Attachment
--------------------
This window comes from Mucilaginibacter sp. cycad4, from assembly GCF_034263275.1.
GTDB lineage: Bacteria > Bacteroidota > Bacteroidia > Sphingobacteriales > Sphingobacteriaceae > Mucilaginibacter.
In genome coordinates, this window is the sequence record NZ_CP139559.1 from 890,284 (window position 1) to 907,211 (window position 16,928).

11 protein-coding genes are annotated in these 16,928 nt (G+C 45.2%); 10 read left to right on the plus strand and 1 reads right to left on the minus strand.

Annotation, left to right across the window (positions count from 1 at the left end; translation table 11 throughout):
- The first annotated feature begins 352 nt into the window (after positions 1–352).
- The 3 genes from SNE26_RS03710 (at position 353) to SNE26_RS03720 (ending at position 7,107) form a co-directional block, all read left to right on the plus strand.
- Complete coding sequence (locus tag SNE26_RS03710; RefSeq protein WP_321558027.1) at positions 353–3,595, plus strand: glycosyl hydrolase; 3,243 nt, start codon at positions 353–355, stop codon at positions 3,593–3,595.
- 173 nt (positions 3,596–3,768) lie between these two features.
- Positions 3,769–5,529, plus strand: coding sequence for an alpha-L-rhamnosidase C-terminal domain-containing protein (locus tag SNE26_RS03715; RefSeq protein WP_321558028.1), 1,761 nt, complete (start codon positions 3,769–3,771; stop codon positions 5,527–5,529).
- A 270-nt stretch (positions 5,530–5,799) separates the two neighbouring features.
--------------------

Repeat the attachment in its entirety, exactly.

This window comes from Mucilaginibacter sp. cycad4, from assembly GCF_034263275.1.
GTDB lineage: Bacteria > Bacteroidota > Bacteroidia > Sphingobacteriales > Sphingobacteriaceae > Mucilaginibacter.
In genome coordinates, this window is the sequence record NZ_CP139559.1 from 890,284 (window position 1) to 907,211 (window position 16,928).

11 protein-coding genes are annotated in these 16,928 nt (G+C 45.2%); 10 read left to right on the plus strand and 1 reads right to left on the minus strand.

Annotation, left to right across the window (positions count from 1 at the left end; translation table 11 throughout):
- The first annotated feature begins 352 nt into the window (after positions 1–352).
- The 3 genes from SNE26_RS03710 (at position 353) to SNE26_RS03720 (ending at position 7,107) form a co-directional block, all read left to right on the plus strand.
- Complete coding sequence (locus tag SNE26_RS03710; RefSeq protein WP_321558027.1) at positions 353–3,595, plus strand: glycosyl hydrolase; 3,243 nt, start codon at positions 353–355, stop codon at positions 3,593–3,595.
- 173 nt (positions 3,596–3,768) lie between these two features.
- Positions 3,769–5,529, plus strand: coding sequence for an alpha-L-rhamnosidase C-terminal domain-containing protein (locus tag SNE26_RS03715; RefSeq protein WP_321558028.1), 1,761 nt, complete (start codon positions 3,769–3,771; stop codon positions 5,527–5,529).
- A 270-nt stretch (positions 5,530–5,799) separates the two neighbouring features.